Those on the political left in the U.S. would probably be thrilled to have a foreign global body policing this country.  On the other side, the good ol' boy republican types, who are traditionally in love with rampant pig authority, would start singing a very different tune if our police suddenly wore camo and blue helmets.

Tom P. brought up a point in another thread a while back about how he sees no difference in the violation of rights by government and the same violations by big businesses.  I suppose this is another spin on that idea, where people will decry abuses of authority on the other side of the world, but they'll turn a blind eye when it happens right across the street -- all because the JBT crimes are perpetrated by our almighty police and state, as opposed to some warlord on the other side of the world.  Sad.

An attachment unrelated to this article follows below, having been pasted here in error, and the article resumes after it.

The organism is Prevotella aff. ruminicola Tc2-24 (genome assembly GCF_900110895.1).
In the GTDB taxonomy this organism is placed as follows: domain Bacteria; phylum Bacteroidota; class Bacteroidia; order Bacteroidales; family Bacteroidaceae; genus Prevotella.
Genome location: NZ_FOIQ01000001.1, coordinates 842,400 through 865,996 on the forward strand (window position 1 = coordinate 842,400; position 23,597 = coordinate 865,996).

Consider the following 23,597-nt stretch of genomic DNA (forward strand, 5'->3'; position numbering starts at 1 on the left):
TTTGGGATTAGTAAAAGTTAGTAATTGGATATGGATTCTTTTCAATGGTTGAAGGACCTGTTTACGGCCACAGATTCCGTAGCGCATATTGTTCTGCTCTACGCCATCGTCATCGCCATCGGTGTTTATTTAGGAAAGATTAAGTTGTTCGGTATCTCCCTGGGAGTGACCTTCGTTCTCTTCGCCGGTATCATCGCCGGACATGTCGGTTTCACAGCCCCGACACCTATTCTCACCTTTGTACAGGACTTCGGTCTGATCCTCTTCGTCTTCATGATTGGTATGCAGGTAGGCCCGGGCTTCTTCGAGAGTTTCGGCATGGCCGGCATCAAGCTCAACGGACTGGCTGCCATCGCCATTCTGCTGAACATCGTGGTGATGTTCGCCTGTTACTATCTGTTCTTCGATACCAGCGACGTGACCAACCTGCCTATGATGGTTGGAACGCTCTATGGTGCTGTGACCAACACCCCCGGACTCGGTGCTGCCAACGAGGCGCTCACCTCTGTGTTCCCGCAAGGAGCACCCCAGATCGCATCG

Interesting point, Dervish.  Glad you didn't go down in a hail of gunfire.  :mellow:
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nurseflo

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Re: Yet another wrong-house raid
« Reply #17 on: June 22, 2006, 08:54:59 pm »


There might be an upside to this story.  Murrieta/Temecula is not one of our poorer areas.  Hopefully the residents will take umbrage and give the pigs a good roasting.
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NuclearDruid

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Re: Yet another wrong-house raid
« Reply #18 on: April 10, 2008, 10:25:53 am »

ATF Agents Burst Into Wrong House